6. rudycyclist

    rudycyclist New Member

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    I started with the basket clip pedals and they worked good for about 6 months. I then knew I was serious about cycling so I bought clipless. I would recommend starting on basket clip pedals because it will help you learn w/o having to clip in and out all the time.
     
  7. janiejones

    janiejones New Member

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    If you get adjustable clipless pedals I think you should be fine to start with them - they are not that difficult to get used to, just have the tension pretty loose.

    I started on the old toe-clip type only because clipless weren't around when I started riding.

    I have used Look and then changed to Shimano and then back to Look - not for any particular reason in quality- just a change in bike - but both are easy to use.

    Welcome to the world of roadies - you'll never give up now.
     
  8. Insight Driver

    Insight Driver New Member

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    I rode toe clips and straps for 40 years. Three years ago I got a new bike with clipless pedals already on it. I went for it, got used to it fast, enjoy it so much, I'll never go back. Oh, I rode platform pedals for 10 years before I had toe clips and straps. Clipless is such a big improvement in the cycling experience. It's like seat belts; once you get used to using them you don't feel right if you aren't.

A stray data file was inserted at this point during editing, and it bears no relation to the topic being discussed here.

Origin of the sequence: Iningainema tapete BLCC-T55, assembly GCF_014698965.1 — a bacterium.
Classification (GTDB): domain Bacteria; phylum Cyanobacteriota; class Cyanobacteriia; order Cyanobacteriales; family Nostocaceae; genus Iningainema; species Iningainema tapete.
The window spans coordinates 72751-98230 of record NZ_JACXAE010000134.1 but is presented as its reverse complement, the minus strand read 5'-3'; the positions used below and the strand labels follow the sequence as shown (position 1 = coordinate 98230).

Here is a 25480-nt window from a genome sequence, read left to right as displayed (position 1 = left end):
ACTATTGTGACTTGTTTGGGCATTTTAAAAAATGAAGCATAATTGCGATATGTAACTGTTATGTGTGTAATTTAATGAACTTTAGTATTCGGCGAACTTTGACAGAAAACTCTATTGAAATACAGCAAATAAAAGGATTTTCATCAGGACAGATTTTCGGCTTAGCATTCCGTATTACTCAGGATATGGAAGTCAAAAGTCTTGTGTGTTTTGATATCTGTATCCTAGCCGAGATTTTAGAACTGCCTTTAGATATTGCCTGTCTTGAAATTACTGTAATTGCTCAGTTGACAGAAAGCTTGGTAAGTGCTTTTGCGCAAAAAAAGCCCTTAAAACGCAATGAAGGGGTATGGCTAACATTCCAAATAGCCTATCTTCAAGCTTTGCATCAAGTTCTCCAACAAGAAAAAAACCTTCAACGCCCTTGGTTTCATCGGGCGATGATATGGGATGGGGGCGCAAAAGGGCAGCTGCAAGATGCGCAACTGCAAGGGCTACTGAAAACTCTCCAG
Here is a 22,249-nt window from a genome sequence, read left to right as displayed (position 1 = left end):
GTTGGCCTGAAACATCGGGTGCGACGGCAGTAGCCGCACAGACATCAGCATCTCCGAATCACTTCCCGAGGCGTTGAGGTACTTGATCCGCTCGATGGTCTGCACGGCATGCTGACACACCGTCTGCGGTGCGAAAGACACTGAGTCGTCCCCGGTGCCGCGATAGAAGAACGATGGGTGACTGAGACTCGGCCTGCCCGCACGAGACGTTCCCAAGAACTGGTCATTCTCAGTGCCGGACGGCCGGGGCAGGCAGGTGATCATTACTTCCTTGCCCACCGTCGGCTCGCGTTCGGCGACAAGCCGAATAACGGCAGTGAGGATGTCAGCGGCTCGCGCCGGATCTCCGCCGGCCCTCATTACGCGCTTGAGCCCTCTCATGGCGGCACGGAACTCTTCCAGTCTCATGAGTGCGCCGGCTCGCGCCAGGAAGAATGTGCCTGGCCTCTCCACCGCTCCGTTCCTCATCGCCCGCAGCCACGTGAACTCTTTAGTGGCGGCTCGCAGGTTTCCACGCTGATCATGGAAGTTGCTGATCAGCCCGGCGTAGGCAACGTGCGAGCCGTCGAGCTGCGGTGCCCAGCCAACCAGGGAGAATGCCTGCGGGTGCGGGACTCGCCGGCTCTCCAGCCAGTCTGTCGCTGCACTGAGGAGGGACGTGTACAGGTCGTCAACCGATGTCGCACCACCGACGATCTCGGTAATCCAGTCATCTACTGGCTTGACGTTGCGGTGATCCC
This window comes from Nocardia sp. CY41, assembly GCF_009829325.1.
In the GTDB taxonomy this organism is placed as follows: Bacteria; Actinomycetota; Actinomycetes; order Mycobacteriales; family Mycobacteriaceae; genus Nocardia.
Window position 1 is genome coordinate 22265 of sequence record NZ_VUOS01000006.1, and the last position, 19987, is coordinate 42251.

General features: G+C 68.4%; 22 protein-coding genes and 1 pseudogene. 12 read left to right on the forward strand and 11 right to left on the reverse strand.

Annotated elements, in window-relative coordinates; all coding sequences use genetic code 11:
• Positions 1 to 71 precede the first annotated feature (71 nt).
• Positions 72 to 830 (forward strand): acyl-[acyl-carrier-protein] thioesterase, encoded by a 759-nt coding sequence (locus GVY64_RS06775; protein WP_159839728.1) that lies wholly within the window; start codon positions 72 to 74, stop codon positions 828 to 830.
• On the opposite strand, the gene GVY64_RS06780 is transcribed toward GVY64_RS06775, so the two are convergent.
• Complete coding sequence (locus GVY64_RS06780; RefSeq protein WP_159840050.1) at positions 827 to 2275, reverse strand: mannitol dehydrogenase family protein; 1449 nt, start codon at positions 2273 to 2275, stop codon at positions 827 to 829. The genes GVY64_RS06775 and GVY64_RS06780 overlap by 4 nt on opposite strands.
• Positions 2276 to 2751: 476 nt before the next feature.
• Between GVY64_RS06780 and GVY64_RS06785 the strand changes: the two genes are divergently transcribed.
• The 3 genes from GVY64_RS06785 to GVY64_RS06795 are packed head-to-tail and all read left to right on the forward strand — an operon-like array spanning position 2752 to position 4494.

9. Sarah23

    Sarah23 New Member

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    I say go for it also.

    Decide on what you want to do. If you are running around town you might want to put MTB pedals on your roadbike, there are easier to clip out of, and are adjustable. Plus they have pedal that you can use without being clipped in, greating for getting started at traffic lights, or riding to the local shop in your joggers.

    I heard they were difficult and was scared to get my first pair, especially after seeing some people fall off. However I have never fallen off, you just have to remember to unclip as you are slowing down, it is not the drastic panic stop that I thought it would be.

    Okay I did almost fall off once, I had unclicked on my first ride, however I rested my foot on the pedal and it clicked back in...imagine my surprise as I found myself falling when I tried to put my foot down....lucky I unclipped (again) in time!
     
  10. kleng

    kleng New Member